## 1 Introduction

_{2}emissions from fuel combustions (IEA 2019). Reports state the allocation of 14% of the GHG for this sector. A further increase by up to 50% until 2050 was projected (Edenhofer et al. 2014). This development is unique compared to the other significant industries, which often have already realized substantial reductions of harmful emissions in the recent past. Furthermore, other sectors have reliable agreements on how to reduce their emissions in the next decades.

## 2 Sustainability and pricing in the container shipping industry

## 3 Coordination of mutually agreed demand-oriented rates and market rates in transportation

^{opt}multiplied with the corresponding rate DPF(q

^{opt}). Therefore, we understand the DPF as a representative for a demand-based freight rate determination scheme. However, the existence of a market rate disrupts the exploitation of a DPF.

## 4 Literature on model-based pricing in the transport sector

## 5 Decision problem of coordinating short-term and long-term freight rates

### 5.1 The decision task

_{p}. A midterm sales planning aims at selling this capacity to the shippers. We collect all shippers in the set C. The carrier aims to identify a rate (per TEU) f

_{i}for each shipper i that is fixed for all periods so that the total sum of revenues gained by the carrier over all periods and from all shippers is maximal. Each shipper can overrule f

_{i}in a period p when the short-term rate SR

_{p}in period p beats the long-term rate, i.e., SR

_{p}<f

_{i}.

### 5.2 Mathematical pricing model

_{i}as well as the short-term (market) rate SR

_{p}. The model enables the comparison of both revenue sums and identifies the rate with the higher revenue as the applicable rate for the shipper in the considered period.

#### 5.2.1 Determination and comparison of revenues for both rates

_{p}applies for shipper c in period p since this market rate is less than the agreed long-term rate \(f_{c}\) (2). Analogously, the corresponding indicator variable \(\mathrm{SEL}_{cp}^{FR}\) is enforced to “1” if the contracted rate is less than the spot market rate (3). Precisely one of the two cases above takes place in every period and for every shipper (4).

#### 5.2.2 Period- as well as shipper-specific capacity allocations

_{c}known that is period-invariant. It maps the number of TEU allocated for a shipper to the rate per TEU. If k∈K represents the number of TEU, then the associated customer-specific rate is DPF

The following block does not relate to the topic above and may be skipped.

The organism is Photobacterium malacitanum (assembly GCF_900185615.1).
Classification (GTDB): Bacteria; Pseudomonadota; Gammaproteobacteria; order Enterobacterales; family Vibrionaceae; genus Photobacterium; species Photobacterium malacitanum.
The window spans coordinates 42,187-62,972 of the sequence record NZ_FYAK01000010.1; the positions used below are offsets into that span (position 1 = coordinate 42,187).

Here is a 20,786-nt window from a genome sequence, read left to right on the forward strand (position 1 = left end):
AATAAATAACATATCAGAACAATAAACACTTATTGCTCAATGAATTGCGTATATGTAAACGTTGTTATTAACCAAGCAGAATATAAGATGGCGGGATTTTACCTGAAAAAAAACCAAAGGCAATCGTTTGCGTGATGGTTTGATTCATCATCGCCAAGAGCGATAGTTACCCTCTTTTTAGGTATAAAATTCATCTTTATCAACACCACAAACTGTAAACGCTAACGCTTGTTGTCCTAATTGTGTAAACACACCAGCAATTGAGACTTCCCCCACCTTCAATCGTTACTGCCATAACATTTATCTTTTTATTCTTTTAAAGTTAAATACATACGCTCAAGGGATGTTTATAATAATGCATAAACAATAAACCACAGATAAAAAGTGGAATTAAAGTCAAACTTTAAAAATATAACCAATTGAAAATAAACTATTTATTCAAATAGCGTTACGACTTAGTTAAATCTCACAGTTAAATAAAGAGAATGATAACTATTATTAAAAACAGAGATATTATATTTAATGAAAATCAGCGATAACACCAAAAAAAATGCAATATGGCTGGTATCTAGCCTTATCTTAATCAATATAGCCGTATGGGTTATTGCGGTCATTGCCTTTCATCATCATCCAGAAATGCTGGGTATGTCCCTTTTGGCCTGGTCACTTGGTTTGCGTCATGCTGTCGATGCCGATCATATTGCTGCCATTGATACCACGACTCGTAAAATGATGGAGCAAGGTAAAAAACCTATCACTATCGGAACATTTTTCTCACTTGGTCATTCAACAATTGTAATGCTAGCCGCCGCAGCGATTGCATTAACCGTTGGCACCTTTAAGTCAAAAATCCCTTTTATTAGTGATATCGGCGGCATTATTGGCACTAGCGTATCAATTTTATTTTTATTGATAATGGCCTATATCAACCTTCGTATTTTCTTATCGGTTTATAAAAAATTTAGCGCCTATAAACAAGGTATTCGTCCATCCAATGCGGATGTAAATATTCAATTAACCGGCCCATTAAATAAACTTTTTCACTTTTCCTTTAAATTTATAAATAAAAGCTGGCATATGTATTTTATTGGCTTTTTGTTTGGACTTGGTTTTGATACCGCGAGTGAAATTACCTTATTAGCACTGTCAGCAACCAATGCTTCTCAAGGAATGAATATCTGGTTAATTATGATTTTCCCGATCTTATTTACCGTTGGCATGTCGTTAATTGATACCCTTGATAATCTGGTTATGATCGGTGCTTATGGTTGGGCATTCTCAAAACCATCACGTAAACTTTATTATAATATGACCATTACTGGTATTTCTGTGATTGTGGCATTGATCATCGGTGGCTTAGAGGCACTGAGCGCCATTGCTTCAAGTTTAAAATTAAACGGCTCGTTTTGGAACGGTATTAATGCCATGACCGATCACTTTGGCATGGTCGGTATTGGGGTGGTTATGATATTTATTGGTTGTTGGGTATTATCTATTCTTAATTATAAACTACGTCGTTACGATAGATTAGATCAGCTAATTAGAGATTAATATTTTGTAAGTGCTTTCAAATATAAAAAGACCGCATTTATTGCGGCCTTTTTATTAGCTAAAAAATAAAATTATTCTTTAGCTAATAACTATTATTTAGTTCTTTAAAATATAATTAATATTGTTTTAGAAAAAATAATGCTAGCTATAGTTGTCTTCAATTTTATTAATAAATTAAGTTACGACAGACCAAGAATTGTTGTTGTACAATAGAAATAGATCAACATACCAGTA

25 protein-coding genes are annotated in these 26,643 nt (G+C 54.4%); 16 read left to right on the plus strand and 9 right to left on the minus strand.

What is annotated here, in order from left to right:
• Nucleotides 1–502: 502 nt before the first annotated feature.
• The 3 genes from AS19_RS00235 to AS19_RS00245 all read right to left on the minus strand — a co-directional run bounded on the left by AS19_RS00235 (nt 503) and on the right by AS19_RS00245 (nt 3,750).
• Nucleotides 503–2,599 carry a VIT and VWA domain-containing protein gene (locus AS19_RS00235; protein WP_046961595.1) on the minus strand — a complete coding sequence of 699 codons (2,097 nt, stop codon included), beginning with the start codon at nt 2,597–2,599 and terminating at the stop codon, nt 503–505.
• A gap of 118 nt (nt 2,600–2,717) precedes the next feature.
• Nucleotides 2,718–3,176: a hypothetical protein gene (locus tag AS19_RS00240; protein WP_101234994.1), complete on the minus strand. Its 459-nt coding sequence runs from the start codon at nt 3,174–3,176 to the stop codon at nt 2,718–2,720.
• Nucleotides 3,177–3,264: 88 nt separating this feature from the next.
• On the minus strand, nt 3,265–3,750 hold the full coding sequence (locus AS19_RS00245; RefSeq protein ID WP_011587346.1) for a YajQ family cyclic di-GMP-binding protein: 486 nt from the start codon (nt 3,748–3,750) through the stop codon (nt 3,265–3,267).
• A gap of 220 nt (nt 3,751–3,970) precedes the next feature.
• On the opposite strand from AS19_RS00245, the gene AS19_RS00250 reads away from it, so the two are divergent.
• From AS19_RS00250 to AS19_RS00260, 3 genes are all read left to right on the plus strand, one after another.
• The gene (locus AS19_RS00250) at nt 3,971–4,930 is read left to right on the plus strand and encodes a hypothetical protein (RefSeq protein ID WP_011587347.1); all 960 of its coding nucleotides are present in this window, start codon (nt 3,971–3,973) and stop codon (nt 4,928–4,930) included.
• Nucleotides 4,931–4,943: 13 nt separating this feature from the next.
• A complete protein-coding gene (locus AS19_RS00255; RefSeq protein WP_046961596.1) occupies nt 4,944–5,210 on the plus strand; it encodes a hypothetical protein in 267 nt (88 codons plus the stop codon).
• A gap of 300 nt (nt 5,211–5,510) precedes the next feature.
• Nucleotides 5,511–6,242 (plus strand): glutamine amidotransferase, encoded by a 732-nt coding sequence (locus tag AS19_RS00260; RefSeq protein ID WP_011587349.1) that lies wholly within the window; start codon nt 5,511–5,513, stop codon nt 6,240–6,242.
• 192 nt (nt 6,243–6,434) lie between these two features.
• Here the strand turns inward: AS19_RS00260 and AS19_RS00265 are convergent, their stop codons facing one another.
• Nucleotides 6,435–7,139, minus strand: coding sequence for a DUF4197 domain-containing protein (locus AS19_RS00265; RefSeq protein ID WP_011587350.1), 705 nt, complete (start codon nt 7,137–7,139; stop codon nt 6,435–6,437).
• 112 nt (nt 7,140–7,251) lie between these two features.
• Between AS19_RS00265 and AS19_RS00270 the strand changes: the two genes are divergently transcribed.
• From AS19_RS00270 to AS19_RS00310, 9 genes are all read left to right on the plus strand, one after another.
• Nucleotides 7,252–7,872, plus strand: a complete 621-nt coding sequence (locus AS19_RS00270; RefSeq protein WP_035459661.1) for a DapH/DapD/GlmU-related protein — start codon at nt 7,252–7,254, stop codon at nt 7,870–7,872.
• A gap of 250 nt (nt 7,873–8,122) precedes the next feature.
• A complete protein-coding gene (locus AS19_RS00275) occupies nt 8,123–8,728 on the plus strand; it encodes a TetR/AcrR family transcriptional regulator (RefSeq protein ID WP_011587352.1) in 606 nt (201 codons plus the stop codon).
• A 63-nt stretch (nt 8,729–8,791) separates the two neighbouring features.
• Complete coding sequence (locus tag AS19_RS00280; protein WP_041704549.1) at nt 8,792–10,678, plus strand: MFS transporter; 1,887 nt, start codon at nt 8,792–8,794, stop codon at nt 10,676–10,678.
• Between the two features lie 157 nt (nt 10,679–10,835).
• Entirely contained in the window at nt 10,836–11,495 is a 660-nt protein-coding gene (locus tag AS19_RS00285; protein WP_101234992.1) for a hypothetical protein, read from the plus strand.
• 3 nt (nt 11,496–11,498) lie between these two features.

_{c}(k). If and only if we select contingent k for shipper c in period p the binary decision variable \(YY_{\mathrm{kcp}}^{FR}\) equals “1” and the decision variable \(q_{cp}^{FR}\) stores the contingent k (11). Exactly one contingent is selected for every shipper in each period (12). Similarly, we determine the contingent \(q_{cp}^{SR}\) for the situation when the spot market rate applies in period p for shipper c (13). Either the associated rate (between 0 and the maximal demand) is determined, or it is that the spot-market rate exceeds the maximal willingness to pay of shipper c in period p. In the later mentioned case, the indicator variable \(ZZ_{cp}^{\mathrm{STR}}\)is set to “1” (14). In order to avoid allocating a TEU number larger than the available capacity, we split the determined contingent into two parts. The first part \(q_{cp}^{SR,FF}\) represents the realizable fraction but the second part \(q_{cp}^{SR,NF}\) cannot be served (15). In the case that the spot market rate exceeds the maximal willingness to pay of shipper c in period p the contingent 0 is allocated for this shipper in this period (16). In all other cases, we set the corresponding binary decision variables \(\mu _{\mathrm{kcp}}^{SR,FF}\) appropriately (17)–(18).

#### 5.2.3 Demand-price-functions

#### 5.2.4 Limitations of capacity and demand

## 6 Experimental results

### 6.1 Scenario description

^{max}(c) for their customers (the shippers) and the maximal demand \(D_{cp}^{\max }\) for each shipper in each period.

_{c}(q) associated with the contingent q allocated for shipper c. We use the factor \(F_{v}\left(q\right)\) to define the price-sensitivity of shipper c. This sensitivity mainly depends on the value of the parameter v. For shipper c =1, we assume v =0.97. The resulting DPF is under proportional. For shipper 2 applies v =1.00, but shipper c =3 deploys v =1.01. Fig. 1 prints the resulting three differently-shaped DPFs. The three DPFs induce different rates for a given contingent, but the same rate requires different contingents allocated to the three shippers.

^{max}(1) = 1000 €/TEU (maximal demand equals 600 TEU), but shipper 2 pays not more the r

^{max}(2) =600 € for a TEU (max. demand equals 800 TEU). The third and last shipper is willing to pay at most r

^{max}(3) =400 € for a TEU (max. demand equals 1000 TEU). In all three cases, the number of TEUs to be purchased by one shipper increases if the rate falls.